More details emerge on GSA executive bonuses

Several GSA officials were asked to testify before Congress about the recent scandal. Several GSA officials were asked to testify before Congress about the recent scandal. J. Scott Applewhite/AP

News media inquiries have ferreted out more details on performance awards given to General Services Administration executives at a time when top GSA leaders already were aware of what would become an explosive inspector general’s report on lavish spending at a 2010 training conference in Las Vegas.

WUSA-TV, a Washington CBS affiliate, on broadcast published results of an investigation and Freedom of Information Act request that found 67 GSA executives at the end of 2011 had received bonuses of about $10,000, and five of them were involved with the $820,000 Western Regions Conference that triggered the scandal. Working along the same lines, the Asbury Park Press, which, like the TV station, is owned by Gannett, filed its own FOIA request with the Office of Personnel Management to obtain governmentwide salary and bonus data, which it used to create a searchable database of salary information.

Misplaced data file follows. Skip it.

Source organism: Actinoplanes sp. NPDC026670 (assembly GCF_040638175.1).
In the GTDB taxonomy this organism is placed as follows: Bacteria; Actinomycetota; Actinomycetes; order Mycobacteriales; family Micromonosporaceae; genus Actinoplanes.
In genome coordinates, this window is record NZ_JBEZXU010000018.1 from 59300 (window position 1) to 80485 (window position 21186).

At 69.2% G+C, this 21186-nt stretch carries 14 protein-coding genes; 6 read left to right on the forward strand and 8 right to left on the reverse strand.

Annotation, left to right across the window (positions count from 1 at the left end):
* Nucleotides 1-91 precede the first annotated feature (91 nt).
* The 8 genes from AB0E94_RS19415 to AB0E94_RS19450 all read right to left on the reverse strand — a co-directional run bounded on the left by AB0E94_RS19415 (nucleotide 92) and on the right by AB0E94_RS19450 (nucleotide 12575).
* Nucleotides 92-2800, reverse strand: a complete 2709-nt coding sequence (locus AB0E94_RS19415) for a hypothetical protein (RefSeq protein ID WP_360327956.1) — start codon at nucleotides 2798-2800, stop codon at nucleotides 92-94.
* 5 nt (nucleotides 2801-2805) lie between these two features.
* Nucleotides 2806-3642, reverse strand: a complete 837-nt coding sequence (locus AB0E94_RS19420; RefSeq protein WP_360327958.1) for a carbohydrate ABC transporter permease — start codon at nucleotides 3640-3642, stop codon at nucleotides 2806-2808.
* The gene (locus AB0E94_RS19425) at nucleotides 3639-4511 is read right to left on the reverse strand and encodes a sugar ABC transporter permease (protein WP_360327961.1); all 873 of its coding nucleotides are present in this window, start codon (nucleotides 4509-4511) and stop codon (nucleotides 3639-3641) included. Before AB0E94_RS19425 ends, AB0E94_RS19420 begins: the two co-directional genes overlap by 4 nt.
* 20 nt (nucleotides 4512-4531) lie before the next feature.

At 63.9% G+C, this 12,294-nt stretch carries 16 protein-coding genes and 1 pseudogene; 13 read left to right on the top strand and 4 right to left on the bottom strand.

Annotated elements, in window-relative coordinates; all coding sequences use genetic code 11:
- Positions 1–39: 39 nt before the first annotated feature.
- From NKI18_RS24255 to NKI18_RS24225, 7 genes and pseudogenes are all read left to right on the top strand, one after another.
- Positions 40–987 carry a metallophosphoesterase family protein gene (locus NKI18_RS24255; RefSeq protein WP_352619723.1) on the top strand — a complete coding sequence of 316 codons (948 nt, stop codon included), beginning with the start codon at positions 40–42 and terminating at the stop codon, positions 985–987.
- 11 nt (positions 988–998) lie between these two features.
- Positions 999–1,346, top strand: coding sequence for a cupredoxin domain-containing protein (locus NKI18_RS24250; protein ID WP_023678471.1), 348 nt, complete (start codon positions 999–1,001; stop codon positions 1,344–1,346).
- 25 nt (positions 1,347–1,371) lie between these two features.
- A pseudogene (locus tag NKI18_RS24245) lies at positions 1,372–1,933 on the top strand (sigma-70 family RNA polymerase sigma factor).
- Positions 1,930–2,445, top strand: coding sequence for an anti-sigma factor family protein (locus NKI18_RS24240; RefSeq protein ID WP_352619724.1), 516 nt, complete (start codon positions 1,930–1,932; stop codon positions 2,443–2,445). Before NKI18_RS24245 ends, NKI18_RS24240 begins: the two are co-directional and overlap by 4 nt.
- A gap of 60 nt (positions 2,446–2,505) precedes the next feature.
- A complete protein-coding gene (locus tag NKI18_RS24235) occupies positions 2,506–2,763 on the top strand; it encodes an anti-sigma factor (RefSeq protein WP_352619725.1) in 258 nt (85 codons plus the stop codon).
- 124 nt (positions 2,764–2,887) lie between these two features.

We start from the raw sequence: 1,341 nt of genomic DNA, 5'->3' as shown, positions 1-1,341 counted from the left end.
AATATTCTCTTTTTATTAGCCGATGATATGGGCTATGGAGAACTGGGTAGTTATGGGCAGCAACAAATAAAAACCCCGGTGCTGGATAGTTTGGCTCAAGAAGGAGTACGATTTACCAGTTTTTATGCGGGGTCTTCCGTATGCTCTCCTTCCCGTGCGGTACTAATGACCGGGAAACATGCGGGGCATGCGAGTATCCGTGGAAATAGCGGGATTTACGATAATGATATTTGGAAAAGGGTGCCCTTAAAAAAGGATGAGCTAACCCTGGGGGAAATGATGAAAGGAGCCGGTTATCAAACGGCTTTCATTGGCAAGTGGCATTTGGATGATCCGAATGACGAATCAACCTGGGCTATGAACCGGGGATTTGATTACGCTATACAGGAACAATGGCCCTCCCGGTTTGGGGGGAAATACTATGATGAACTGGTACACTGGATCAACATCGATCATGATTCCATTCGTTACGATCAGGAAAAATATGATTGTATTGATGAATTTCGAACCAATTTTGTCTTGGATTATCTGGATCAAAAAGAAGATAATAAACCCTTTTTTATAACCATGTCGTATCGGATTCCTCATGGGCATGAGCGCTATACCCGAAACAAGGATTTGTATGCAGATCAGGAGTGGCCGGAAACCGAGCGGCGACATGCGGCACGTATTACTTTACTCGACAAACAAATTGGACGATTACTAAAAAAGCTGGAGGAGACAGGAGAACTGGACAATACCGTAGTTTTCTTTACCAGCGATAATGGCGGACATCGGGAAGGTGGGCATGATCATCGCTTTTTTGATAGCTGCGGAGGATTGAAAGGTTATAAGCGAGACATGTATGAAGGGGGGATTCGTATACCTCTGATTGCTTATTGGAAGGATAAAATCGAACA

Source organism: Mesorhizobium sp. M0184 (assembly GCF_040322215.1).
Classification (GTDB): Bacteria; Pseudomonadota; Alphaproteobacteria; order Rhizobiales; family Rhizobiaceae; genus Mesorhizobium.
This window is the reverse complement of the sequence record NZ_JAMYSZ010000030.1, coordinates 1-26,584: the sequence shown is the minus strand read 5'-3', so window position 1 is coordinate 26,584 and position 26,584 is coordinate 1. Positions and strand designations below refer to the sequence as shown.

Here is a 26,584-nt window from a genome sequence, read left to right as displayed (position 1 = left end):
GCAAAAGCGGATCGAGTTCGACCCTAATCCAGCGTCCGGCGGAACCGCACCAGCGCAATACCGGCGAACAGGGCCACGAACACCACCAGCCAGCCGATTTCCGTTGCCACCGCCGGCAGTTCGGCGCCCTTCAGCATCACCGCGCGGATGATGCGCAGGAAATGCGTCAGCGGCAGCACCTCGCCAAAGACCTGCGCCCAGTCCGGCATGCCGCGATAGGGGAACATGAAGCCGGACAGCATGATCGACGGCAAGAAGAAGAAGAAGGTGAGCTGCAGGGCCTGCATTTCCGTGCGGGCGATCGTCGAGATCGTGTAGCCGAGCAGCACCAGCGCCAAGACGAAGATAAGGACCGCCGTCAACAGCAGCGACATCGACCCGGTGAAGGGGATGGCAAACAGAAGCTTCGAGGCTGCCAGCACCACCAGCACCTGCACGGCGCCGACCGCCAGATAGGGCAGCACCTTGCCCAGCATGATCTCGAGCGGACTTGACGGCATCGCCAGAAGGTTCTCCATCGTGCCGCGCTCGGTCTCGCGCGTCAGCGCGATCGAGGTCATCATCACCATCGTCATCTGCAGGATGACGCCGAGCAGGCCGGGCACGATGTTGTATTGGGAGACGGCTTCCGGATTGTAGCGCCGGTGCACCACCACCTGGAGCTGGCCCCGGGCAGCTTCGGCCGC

There are discrepancies, however, between the GSA and OPM data on the amounts awarded -- varying by as much as $13,000 -- and some awards were reported from one federal source but didn’t show up in the other. Neither agency nor the White House could shed light on why.

According to WUSA-TV and a related Federal Times report, performance awards for 2011 went to the following five executives who had some involvement with the Western Regions conference, who are on administrative leave:

  • Public Buildings Service Deputy Commissioner David Foley -- $9,530
  • PBS Region 7 Commissioner James Weller -- $9,100
  • PBS Region 8 Commissioner Paul Prouty -- $11,690
  • PBS Region 10 Commissioner Robin Graf -- $11,180
  • PBS Region 9 Commissioner Jeff Neely -- $9,460

Neely, considered the main force behind of the training conference, invoked his Fifth Amendment rights at an April congressional hearing on the GSA ordeal. But his $9,460 bonus became the subject of an exchange with lawmakers, and former GSA administrator Martha Johnson explained why she and fired PBS Commissioner Robert Peck overruled a recommendation that Neely not be awarded a bonus.

Prouty, who was acting GSA administrator in the months before Johnson was sworn in, received a 2010 performance award of $35,940, according to the Asbury Park Press’ database.

Foley, who attended the Las Vegas conference and gave a humorous speech later circulated on video, apologized at the April congressional hearing for not giving a more serious talk about GSA’s mission of efficient government.

House Transportation and Infrastructure Committee Chairman John Mica, R-Fla., asked by Government Executive on Wednesday for comment on the bonuses, said, “this is offensive to the taxpayer and cannot be tolerated.”